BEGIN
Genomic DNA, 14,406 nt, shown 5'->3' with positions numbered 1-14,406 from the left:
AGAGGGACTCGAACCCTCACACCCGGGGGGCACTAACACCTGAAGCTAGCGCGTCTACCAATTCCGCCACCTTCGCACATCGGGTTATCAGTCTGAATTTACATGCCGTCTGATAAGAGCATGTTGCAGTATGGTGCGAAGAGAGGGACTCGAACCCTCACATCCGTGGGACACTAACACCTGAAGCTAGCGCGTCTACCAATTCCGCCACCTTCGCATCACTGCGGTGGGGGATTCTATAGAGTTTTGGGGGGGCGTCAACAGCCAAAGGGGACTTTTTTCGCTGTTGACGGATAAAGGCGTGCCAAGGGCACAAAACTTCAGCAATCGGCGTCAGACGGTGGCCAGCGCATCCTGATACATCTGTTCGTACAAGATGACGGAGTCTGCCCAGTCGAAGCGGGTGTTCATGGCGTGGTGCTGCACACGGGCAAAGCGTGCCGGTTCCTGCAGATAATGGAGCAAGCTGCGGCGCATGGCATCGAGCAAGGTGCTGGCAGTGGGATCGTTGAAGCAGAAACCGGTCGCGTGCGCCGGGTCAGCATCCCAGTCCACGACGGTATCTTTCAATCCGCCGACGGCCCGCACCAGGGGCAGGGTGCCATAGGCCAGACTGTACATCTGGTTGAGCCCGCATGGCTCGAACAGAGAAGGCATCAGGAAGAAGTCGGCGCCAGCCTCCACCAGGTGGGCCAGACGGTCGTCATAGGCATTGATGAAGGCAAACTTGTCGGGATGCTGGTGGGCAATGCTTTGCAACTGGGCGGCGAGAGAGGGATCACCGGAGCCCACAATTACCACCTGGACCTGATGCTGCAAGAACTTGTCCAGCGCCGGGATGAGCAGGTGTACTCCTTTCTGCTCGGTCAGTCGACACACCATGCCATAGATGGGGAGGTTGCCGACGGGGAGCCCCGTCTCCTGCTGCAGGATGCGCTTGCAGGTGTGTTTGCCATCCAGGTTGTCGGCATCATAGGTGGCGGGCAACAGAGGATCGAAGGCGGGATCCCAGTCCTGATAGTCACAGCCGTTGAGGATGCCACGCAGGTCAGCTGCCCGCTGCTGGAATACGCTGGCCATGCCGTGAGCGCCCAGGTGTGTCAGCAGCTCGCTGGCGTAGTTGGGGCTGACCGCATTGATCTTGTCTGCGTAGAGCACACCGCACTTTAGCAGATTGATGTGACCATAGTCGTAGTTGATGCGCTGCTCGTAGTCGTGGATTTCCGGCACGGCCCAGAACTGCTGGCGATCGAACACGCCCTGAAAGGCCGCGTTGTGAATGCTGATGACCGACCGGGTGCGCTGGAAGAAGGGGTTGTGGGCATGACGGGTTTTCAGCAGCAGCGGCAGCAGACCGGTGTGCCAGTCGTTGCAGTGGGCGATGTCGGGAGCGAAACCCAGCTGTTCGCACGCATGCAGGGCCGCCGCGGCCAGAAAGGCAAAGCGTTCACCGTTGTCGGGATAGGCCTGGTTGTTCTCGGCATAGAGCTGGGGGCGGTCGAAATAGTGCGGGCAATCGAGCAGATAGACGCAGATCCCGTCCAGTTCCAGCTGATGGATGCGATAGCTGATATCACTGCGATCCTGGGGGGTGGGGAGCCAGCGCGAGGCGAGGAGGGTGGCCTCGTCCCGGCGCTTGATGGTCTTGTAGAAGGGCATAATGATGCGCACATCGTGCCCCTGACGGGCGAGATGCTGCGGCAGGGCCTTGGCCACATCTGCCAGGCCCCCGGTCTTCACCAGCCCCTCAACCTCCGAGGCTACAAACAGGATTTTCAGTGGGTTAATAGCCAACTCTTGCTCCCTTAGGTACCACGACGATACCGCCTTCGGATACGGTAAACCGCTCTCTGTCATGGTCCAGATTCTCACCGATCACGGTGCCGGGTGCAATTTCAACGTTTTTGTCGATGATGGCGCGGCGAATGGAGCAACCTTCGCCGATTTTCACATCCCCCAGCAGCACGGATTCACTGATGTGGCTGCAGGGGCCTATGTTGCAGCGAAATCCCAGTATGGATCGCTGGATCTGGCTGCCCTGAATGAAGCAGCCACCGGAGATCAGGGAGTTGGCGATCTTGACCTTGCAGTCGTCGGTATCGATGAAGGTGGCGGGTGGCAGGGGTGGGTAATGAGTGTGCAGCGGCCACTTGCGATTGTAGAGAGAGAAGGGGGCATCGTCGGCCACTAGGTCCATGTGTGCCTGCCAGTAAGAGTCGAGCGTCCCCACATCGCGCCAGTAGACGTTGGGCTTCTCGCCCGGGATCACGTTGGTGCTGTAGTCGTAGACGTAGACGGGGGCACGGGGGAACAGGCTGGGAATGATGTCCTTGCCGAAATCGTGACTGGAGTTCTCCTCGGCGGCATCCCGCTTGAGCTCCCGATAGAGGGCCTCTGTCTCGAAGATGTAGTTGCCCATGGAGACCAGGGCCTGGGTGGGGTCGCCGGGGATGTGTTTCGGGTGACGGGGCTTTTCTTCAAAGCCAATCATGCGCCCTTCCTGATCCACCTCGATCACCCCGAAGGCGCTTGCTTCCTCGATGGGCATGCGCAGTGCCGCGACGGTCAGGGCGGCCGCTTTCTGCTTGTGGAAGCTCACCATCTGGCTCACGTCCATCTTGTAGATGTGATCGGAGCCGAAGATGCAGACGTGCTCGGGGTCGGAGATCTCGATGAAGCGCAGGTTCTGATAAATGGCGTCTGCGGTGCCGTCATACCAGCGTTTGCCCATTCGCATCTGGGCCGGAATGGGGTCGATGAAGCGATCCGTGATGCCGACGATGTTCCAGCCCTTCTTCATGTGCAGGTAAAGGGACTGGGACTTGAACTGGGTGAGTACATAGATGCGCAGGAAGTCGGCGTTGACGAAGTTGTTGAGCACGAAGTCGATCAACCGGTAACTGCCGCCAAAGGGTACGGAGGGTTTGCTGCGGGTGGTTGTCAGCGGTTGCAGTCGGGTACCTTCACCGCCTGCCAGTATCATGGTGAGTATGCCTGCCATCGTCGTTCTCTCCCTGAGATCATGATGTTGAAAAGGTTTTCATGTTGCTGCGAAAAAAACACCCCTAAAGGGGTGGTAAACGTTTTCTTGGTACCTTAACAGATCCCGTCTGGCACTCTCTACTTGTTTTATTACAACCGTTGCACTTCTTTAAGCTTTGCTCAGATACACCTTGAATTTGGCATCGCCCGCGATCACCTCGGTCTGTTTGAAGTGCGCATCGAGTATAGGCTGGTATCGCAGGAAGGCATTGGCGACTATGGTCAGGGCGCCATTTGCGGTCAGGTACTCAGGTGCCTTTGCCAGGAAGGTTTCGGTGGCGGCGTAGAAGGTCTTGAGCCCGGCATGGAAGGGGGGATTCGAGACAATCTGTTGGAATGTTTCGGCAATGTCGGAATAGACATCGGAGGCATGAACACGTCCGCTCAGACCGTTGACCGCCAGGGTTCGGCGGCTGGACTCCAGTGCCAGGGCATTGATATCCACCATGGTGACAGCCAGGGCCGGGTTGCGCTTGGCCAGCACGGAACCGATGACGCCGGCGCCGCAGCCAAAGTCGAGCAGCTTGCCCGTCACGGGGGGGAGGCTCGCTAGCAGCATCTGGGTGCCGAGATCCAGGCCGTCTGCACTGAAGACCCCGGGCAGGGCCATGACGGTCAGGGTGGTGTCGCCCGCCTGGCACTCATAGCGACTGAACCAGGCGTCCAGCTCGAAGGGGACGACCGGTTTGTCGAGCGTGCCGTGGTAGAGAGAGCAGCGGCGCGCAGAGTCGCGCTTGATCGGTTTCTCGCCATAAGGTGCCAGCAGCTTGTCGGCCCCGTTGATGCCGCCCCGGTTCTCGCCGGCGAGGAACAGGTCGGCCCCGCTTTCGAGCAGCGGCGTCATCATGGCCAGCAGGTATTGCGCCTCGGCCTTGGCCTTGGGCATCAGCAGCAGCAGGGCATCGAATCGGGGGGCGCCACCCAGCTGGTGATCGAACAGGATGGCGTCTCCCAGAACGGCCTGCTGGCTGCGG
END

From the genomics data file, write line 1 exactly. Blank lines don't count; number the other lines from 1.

Genomic DNA, 14,406 nt, shown 5'->3' with positions numbered 1-14,406 from the left: